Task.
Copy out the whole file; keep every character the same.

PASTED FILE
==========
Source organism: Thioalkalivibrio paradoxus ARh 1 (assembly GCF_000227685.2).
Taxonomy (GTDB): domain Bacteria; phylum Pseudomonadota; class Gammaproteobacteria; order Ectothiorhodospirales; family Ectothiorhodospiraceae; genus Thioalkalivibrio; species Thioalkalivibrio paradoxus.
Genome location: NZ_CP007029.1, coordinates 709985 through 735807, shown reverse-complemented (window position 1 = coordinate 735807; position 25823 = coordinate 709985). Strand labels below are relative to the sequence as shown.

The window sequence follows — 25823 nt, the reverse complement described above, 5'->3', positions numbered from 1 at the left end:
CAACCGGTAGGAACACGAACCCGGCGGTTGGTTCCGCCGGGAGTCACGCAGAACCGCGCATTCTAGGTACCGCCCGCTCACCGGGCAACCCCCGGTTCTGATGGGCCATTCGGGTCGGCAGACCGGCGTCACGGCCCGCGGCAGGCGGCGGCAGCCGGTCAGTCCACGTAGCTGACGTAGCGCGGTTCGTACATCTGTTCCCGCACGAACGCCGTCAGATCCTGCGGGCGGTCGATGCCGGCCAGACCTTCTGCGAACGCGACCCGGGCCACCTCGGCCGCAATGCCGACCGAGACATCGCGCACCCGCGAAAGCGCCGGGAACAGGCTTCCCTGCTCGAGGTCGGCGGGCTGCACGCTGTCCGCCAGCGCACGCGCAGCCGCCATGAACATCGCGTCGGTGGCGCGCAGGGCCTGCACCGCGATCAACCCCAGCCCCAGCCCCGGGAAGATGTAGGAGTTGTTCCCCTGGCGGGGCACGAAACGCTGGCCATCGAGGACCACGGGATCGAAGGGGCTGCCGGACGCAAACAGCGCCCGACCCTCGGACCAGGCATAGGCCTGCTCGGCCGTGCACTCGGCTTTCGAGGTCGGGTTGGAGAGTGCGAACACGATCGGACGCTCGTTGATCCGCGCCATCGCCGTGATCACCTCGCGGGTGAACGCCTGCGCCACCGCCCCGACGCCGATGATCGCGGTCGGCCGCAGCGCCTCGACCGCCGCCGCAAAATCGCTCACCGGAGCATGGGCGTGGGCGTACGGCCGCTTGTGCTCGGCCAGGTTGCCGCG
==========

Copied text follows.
Source organism: Thioalkalivibrio paradoxus ARh 1 (assembly GCF_000227685.2).
Taxonomy (GTDB): domain Bacteria; phylum Pseudomonadota; class Gammaproteobacteria; order Ectothiorhodospirales; family Ectothiorhodospiraceae; genus Thioalkalivibrio; species Thioalkalivibrio paradoxus.
Genome location: NZ_CP007029.1, coordinates 709985 through 735807, shown reverse-complemented (window position 1 = coordinate 735807; position 25823 = coordinate 709985). Strand labels below are relative to the sequence as shown.

The window sequence follows — 25823 nt, the reverse complement described above, 5'->3', positions numbered from 1 at the left end:
CAACCGGTAGGAACACGAACCCGGCGGTTGGTTCCGCCGGGAGTCACGCAGAACCGCGCATTCTAGGTACCGCCCGCTCACCGGGCAACCCCCGGTTCTGATGGGCCATTCGGGTCGGCAGACCGGCGTCACGGCCCGCGGCAGGCGGCGGCAGCCGGTCAGTCCACGTAGCTGACGTAGCGCGGTTCGTACATCTGTTCCCGCACGAACGCCGTCAGATCCTGCGGGCGGTCGATGCCGGCCAGACCTTCTGCGAACGCGACCCGGGCCACCTCGGCCGCAATGCCGACCGAGACATCGCGCACCCGCGAAAGCGCCGGGAACAGGCTTCCCTGCTCGAGGTCGGCGGGCTGCACGCTGTCCGCCAGCGCACGCGCAGCCGCCATGAACATCGCGTCGGTGGCGCGCAGGGCCTGCACCGCGATCAACCCCAGCCCCAGCCCCGGGAAGATGTAGGAGTTGTTCCCCTGGCGGGGCACGAAACGCTGGCCATCGAGGACCACGGGATCGAAGGGGCTGCCGGACGCAAACAGCGCCCGACCCTCGGACCAGGCATAGGCCTGCTCGGCCGTGCACTCGGCTTTCGAGGTCGGGTTGGAGAGTGCGAACACGATCGGACGCTCGTTGATCCGCGCCATCGCCGTGATCACCTCGCGGGTGAACGCCTGCGCCACCGCCCCGACGCCGATGATCGCGGTCGGCCGCAGCGCCTCGACCGCCGCCGCAAAATCGCTCACCGGAGCATGGGCGTGGGCGTACGGCCGCTTGTGCTCGGCCAGGTTGCCGCG